12 May How Does Strategy Affect Your Bottom Line?
In our past two articles, we’ve talked about how processes and people impact your bottom line. This week we’re going to talk about strategy. It will actually fit nicely in to what we’ve talked about the past two weeks because people execute strategy and there are processes required to execute it correctly. Here are 4 strategies to consider:
1) Train your people to increase productivity. The time and money invested in training your people is critical so they know the scope of their jobs and are held accountable for their productivity. The payoff, when done properly, is happier and more productive co-workers, increased output, better retention rates and happier customers. Strong training programs focus on developing functional skills, improving company processes and streamlining strategic goals.
2) Market Smarter: You’ve heard the old saying, “work harder until you can work smarter.” As your company grows market misalignment can occur as you potentially get out of touch with your clients’ actual needs. Warning signs of misalignment can be stalled sales growth, the feeling you’ve lost your competitive edge and/or tensions arise between promises made in sales, but not delivered in operations. Part of this could be getting back to basics. The larger business must market to what the entrepreneur did well with customers when the organization was smaller to boost the bottom line. To market smarter, the company needs to systematize delivery of the value proposition through improved marketing processes.
3) Control Overhead: take a time out from driving your top line and look at ways to control expenses. I’ve said in many of my prior blog articles that the most impact on profitability is found by raising prices or increasing sales volume. But, occasionally, look at your expenses to see if you have any unnecessary expenses that are costing you big time. People are your largest controllable expense. Is there any technology available to automate routine tasks? It also makes sense every couple of years to shop larger expenses, health insurance or worker’s comp, rent or other large expense on your income statement. Also, take a hard look at any expense that does affect employee performance or product quality.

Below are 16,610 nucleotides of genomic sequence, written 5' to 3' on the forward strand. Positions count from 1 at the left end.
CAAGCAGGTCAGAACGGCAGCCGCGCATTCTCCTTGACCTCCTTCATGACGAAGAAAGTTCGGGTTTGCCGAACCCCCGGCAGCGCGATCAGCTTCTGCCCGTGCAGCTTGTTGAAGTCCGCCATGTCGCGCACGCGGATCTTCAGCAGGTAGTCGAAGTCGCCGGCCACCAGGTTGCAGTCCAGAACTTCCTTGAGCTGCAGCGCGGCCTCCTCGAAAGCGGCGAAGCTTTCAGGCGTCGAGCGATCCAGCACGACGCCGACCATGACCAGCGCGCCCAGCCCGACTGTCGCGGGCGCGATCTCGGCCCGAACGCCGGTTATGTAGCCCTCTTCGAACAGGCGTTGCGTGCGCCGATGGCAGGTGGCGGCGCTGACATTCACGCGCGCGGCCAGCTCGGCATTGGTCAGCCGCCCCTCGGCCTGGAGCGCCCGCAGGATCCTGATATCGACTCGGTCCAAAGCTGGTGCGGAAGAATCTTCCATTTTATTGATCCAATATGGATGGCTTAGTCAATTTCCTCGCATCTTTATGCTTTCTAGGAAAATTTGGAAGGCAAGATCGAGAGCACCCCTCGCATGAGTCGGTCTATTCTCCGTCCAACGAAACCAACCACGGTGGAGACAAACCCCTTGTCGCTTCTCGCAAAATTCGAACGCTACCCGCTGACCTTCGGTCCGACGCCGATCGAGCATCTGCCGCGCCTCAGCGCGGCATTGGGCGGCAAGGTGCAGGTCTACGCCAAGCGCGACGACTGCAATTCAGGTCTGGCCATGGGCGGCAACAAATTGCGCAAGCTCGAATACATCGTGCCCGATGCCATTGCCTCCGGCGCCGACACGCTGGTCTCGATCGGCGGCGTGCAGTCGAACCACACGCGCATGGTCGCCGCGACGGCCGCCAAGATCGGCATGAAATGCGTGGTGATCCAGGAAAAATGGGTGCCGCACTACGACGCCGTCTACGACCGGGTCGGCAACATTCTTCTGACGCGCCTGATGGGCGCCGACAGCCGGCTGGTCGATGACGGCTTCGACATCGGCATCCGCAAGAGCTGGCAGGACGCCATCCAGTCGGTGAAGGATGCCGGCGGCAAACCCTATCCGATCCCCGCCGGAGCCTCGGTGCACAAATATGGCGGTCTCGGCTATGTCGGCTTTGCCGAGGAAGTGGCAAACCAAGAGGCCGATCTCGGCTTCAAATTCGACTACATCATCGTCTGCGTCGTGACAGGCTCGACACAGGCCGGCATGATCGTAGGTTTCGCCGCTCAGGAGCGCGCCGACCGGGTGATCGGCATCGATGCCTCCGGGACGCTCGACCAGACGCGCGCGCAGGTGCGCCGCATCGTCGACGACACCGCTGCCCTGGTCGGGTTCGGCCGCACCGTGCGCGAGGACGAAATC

4) Improve Collection Procedures: Cash flow is the life blood of any business. When’s the last time you took a hard line on late paying customers? It’s hard to do, but implementing late fees or charging interest on unpaid invoices can improve cash flow. You likely didn’t build in late payments in to the price you gave your customer. If you have a large order with a new client, there’s nothing wrong with asking for a certain amount up front with the order.
Making sure you implement these strategies in to your overall business strategy can take you a long way in improving your bottom line. Please share some of your strategies that have had significant impact on your bottom line in the comment section below.